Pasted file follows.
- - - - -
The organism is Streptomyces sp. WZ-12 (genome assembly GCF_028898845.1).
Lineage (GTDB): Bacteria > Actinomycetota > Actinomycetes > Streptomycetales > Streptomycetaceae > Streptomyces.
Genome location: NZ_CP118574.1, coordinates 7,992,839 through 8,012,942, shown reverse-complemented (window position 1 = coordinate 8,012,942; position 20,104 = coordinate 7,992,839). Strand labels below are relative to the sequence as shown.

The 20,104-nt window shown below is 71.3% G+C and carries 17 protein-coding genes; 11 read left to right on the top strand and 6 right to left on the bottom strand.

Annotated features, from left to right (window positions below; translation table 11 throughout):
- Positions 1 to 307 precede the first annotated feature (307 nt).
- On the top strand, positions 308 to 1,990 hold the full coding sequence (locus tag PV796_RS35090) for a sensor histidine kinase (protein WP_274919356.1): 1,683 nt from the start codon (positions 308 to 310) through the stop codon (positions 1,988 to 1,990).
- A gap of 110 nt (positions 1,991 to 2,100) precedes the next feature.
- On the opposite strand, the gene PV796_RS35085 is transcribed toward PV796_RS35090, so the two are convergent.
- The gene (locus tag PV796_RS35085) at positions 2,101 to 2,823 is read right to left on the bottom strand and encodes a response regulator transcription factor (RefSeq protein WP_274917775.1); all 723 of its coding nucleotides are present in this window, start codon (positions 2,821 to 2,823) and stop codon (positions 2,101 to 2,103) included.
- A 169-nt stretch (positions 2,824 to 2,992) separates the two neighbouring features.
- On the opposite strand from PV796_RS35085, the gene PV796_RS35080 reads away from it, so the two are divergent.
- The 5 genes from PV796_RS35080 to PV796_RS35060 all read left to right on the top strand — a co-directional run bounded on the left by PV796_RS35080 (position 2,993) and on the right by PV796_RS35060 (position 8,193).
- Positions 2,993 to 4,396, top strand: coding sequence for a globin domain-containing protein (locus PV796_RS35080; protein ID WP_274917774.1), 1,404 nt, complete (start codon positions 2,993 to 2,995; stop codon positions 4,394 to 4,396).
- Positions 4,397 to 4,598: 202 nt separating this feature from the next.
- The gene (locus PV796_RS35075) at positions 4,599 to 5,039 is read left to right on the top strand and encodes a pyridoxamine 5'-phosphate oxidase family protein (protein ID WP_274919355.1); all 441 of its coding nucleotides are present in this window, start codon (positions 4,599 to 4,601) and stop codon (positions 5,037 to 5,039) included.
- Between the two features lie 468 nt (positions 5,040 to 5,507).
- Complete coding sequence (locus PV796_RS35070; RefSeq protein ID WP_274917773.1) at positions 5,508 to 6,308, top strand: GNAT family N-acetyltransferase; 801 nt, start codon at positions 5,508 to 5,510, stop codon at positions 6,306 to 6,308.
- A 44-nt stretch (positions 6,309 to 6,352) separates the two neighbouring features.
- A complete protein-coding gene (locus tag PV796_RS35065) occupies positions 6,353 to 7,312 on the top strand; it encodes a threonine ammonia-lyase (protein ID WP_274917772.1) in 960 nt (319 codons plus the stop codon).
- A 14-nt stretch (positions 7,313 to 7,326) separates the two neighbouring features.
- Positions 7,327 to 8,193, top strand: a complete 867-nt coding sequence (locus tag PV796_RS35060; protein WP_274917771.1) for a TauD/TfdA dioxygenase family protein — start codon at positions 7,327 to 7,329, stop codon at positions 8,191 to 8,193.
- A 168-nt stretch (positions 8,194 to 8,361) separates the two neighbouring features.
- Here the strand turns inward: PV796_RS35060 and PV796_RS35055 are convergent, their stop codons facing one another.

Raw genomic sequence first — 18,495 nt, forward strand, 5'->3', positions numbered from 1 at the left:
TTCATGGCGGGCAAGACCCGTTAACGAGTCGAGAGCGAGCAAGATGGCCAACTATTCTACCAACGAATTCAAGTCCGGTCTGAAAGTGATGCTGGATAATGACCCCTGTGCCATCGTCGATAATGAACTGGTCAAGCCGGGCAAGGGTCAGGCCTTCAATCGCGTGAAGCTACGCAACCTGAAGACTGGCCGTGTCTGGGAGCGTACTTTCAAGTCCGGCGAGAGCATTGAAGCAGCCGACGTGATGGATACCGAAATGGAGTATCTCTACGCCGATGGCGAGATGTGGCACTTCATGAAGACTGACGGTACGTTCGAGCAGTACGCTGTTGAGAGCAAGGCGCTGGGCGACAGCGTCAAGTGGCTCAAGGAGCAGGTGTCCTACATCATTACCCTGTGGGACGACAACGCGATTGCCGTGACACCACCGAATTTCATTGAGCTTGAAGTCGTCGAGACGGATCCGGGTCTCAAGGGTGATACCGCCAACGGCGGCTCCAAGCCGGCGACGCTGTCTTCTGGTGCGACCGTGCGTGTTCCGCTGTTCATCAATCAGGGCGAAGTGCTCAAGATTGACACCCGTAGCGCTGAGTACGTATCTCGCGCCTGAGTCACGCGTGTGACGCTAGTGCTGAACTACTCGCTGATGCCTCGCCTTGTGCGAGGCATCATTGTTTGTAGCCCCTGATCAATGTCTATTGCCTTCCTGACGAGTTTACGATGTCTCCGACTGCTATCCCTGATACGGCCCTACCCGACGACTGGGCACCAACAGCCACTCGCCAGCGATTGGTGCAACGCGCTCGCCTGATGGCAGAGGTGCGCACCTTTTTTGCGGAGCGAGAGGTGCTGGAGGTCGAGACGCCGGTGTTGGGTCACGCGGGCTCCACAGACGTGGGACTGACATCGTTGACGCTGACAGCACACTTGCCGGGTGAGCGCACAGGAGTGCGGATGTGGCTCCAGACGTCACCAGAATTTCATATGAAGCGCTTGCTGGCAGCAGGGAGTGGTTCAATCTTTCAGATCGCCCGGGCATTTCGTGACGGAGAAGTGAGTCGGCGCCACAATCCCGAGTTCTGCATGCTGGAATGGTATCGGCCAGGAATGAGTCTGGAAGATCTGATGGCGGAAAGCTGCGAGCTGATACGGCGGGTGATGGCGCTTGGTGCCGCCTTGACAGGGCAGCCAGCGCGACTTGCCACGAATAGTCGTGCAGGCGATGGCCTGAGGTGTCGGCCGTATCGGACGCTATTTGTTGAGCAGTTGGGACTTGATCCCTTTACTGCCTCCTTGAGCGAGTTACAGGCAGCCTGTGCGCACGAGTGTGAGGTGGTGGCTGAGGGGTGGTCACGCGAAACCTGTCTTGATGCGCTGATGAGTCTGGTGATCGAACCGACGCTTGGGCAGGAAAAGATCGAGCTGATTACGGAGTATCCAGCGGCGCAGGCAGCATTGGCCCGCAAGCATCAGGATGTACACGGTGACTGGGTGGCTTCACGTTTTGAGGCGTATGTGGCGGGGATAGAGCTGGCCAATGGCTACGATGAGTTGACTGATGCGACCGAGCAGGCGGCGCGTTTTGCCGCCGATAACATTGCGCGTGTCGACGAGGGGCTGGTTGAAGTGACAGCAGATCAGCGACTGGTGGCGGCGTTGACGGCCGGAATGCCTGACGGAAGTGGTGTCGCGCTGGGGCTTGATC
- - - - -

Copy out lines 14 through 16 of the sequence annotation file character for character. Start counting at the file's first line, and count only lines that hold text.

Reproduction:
- Positions 2,993 to 4,396, top strand: coding sequence for a globin domain-containing protein (locus PV796_RS35080; protein ID WP_274917774.1), 1,404 nt, complete (start codon positions 2,993 to 2,995; stop codon positions 4,394 to 4,396).
- Positions 4,397 to 4,598: 202 nt separating this feature from the next.
- The gene (locus PV796_RS35075) at positions 4,599 to 5,039 is read left to right on the top strand and encodes a pyridoxamine 5'-phosphate oxidase family protein (protein ID WP_274919355.1); all 441 of its coding nucleotides are present in this window, start codon (positions 4,599 to 4,601) and stop codon (positions 5,037 to 5,039) included.